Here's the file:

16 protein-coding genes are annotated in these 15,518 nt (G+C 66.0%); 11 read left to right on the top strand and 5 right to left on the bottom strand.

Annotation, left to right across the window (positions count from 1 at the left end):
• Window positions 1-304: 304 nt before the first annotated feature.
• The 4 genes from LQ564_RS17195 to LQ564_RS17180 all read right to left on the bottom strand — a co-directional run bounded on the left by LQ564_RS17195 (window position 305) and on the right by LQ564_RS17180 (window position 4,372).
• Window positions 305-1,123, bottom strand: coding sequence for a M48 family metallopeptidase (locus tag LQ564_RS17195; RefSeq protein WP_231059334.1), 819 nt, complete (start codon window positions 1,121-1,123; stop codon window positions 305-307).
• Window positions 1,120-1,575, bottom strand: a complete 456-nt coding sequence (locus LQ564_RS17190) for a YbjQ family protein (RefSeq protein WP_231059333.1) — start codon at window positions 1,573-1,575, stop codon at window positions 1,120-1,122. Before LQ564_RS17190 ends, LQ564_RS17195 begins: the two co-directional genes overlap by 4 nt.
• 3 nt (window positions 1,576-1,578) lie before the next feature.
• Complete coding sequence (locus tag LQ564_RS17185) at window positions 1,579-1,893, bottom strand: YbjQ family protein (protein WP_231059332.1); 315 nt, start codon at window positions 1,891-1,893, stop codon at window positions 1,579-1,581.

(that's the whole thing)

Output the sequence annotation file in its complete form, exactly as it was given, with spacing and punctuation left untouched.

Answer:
16 protein-coding genes are annotated in these 15,518 nt (G+C 66.0%); 11 read left to right on the top strand and 5 right to left on the bottom strand.

Annotation, left to right across the window (positions count from 1 at the left end):
• Window positions 1-304: 304 nt before the first annotated feature.
• The 4 genes from LQ564_RS17195 to LQ564_RS17180 all read right to left on the bottom strand — a co-directional run bounded on the left by LQ564_RS17195 (window position 305) and on the right by LQ564_RS17180 (window position 4,372).
• Window positions 305-1,123, bottom strand: coding sequence for a M48 family metallopeptidase (locus tag LQ564_RS17195; RefSeq protein WP_231059334.1), 819 nt, complete (start codon window positions 1,121-1,123; stop codon window positions 305-307).
• Window positions 1,120-1,575, bottom strand: a complete 456-nt coding sequence (locus LQ564_RS17190) for a YbjQ family protein (RefSeq protein WP_231059333.1) — start codon at window positions 1,573-1,575, stop codon at window positions 1,120-1,122. Before LQ564_RS17190 ends, LQ564_RS17195 begins: the two co-directional genes overlap by 4 nt.
• 3 nt (window positions 1,576-1,578) lie before the next feature.
• Complete coding sequence (locus tag LQ564_RS17185) at window positions 1,579-1,893, bottom strand: YbjQ family protein (protein WP_231059332.1); 315 nt, start codon at window positions 1,891-1,893, stop codon at window positions 1,579-1,581.